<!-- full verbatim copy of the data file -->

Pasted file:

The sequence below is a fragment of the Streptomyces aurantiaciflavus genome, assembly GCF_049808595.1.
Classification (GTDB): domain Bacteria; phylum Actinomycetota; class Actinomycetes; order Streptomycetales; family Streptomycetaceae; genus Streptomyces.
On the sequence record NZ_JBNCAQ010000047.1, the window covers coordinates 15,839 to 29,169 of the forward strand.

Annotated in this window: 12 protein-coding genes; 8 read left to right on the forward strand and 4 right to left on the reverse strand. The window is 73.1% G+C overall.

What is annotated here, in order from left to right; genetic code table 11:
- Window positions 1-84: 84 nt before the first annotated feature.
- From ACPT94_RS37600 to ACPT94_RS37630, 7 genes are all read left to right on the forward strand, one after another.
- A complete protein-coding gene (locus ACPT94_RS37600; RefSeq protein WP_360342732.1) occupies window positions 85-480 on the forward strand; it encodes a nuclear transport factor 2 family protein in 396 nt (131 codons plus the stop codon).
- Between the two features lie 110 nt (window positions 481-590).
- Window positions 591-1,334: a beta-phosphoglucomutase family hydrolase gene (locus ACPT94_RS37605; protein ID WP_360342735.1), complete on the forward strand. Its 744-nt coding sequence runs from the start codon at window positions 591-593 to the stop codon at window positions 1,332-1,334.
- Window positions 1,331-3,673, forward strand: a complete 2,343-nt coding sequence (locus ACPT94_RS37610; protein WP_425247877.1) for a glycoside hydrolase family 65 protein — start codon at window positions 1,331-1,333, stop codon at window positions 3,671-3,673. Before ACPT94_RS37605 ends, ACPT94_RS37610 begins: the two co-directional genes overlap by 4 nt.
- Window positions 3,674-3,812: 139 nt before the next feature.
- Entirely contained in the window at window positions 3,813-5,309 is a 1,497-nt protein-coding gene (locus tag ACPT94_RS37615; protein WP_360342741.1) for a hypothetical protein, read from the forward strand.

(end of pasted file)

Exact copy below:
The sequence below is a fragment of the Streptomyces aurantiaciflavus genome, assembly GCF_049808595.1.
Classification (GTDB): domain Bacteria; phylum Actinomycetota; class Actinomycetes; order Streptomycetales; family Streptomycetaceae; genus Streptomyces.
On the sequence record NZ_JBNCAQ010000047.1, the window covers coordinates 15,839 to 29,169 of the forward strand.

Annotated in this window: 12 protein-coding genes; 8 read left to right on the forward strand and 4 right to left on the reverse strand. The window is 73.1% G+C overall.

What is annotated here, in order from left to right; genetic code table 11:
- Window positions 1-84: 84 nt before the first annotated feature.
- From ACPT94_RS37600 to ACPT94_RS37630, 7 genes are all read left to right on the forward strand, one after another.
- A complete protein-coding gene (locus ACPT94_RS37600; RefSeq protein WP_360342732.1) occupies window positions 85-480 on the forward strand; it encodes a nuclear transport factor 2 family protein in 396 nt (131 codons plus the stop codon).
- Between the two features lie 110 nt (window positions 481-590).
- Window positions 591-1,334: a beta-phosphoglucomutase family hydrolase gene (locus ACPT94_RS37605; protein ID WP_360342735.1), complete on the forward strand. Its 744-nt coding sequence runs from the start codon at window positions 591-593 to the stop codon at window positions 1,332-1,334.
- Window positions 1,331-3,673, forward strand: a complete 2,343-nt coding sequence (locus ACPT94_RS37610; protein WP_425247877.1) for a glycoside hydrolase family 65 protein — start codon at window positions 1,331-1,333, stop codon at window positions 3,671-3,673. Before ACPT94_RS37605 ends, ACPT94_RS37610 begins: the two co-directional genes overlap by 4 nt.
- Window positions 3,674-3,812: 139 nt before the next feature.
- Entirely contained in the window at window positions 3,813-5,309 is a 1,497-nt protein-coding gene (locus tag ACPT94_RS37615; protein WP_360342741.1) for a hypothetical protein, read from the forward strand.